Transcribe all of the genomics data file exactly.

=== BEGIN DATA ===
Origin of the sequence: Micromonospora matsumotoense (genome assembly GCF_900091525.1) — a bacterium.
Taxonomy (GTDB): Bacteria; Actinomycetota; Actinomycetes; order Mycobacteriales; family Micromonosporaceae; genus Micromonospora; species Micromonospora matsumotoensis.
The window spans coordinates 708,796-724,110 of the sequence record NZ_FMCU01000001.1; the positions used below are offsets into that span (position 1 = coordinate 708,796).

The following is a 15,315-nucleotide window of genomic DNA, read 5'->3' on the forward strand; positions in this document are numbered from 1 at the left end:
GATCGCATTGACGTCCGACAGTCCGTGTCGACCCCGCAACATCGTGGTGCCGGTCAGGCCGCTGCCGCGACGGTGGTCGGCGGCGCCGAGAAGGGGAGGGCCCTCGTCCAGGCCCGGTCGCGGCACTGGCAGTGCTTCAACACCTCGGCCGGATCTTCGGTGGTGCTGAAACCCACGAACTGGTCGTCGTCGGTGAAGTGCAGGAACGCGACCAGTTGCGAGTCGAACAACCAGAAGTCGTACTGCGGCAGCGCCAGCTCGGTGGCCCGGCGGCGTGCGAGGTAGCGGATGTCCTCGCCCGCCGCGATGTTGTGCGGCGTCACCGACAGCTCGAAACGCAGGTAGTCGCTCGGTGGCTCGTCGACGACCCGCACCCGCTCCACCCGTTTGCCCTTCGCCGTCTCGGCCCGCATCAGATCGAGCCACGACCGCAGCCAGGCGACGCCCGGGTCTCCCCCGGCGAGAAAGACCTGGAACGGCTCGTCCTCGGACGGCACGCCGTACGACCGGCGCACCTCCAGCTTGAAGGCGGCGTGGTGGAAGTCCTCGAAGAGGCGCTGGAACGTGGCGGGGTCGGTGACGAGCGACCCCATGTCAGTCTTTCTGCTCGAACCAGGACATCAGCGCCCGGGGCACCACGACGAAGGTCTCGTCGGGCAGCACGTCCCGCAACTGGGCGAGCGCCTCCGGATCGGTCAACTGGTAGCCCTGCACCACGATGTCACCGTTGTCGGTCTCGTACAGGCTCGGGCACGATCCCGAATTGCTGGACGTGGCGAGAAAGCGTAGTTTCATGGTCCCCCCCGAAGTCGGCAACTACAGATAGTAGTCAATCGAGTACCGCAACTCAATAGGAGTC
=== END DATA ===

Origin of the sequence: Micromonospora matsumotoense (genome assembly GCF_900091525.1) — a bacterium.
Taxonomy (GTDB): Bacteria; Actinomycetota; Actinomycetes; order Mycobacteriales; family Micromonosporaceae; genus Micromonospora; species Micromonospora matsumotoensis.
The window spans coordinates 708,796-724,110 of the sequence record NZ_FMCU01000001.1; the positions used below are offsets into that span (position 1 = coordinate 708,796).

The following is a 15,315-nucleotide window of genomic DNA, read 5'->3' on the forward strand; positions in this document are numbered from 1 at the left end:
GATCGCATTGACGTCCGACAGTCCGTGTCGACCCCGCAACATCGTGGTGCCGGTCAGGCCGCTGCCGCGACGGTGGTCGGCGGCGCCGAGAAGGGGAGGGCCCTCGTCCAGGCCCGGTCGCGGCACTGGCAGTGCTTCAACACCTCGGCCGGATCTTCGGTGGTGCTGAAACCCACGAACTGGTCGTCGTCGGTGAAGTGCAGGAACGCGACCAGTTGCGAGTCGAACAACCAGAAGTCGTACTGCGGCAGCGCCAGCTCGGTGGCCCGGCGGCGTGCGAGGTAGCGGATGTCCTCGCCCGCCGCGATGTTGTGCGGCGTCACCGACAGCTCGAAACGCAGGTAGTCGCTCGGTGGCTCGTCGACGACCCGCACCCGCTCCACCCGTTTGCCCTTCGCCGTCTCGGCCCGCATCAGATCGAGCCACGACCGCAGCCAGGCGACGCCCGGGTCTCCCCCGGCGAGAAAGACCTGGAACGGCTCGTCCTCGGACGGCACGCCGTACGACCGGCGCACCTCCAGCTTGAAGGCGGCGTGGTGGAAGTCCTCGAAGAGGCGCTGGAACGTGGCGGGGTCGGTGACGAGCGACCCCATGTCAGTCTTTCTGCTCGAACCAGGACATCAGCGCCCGGGGCACCACGACGAAGGTCTCGTCGGGCAGCACGTCCCGCAACTGGGCGAGCGCCTCCGGATCGGTCAACTGGTAGCCCTGCACCACGATGTCACCGTTGTCGGTCTCGTACAGGCTCGGGCACGATCCCGAATTGCTGGACGTGGCGAGAAAGCGTAGTTTCATGGTCCCCCCCGAAGTCGGCAACTACAGATAGTAGTCAATCGAGTACCGCAACTCAATAGGAGTC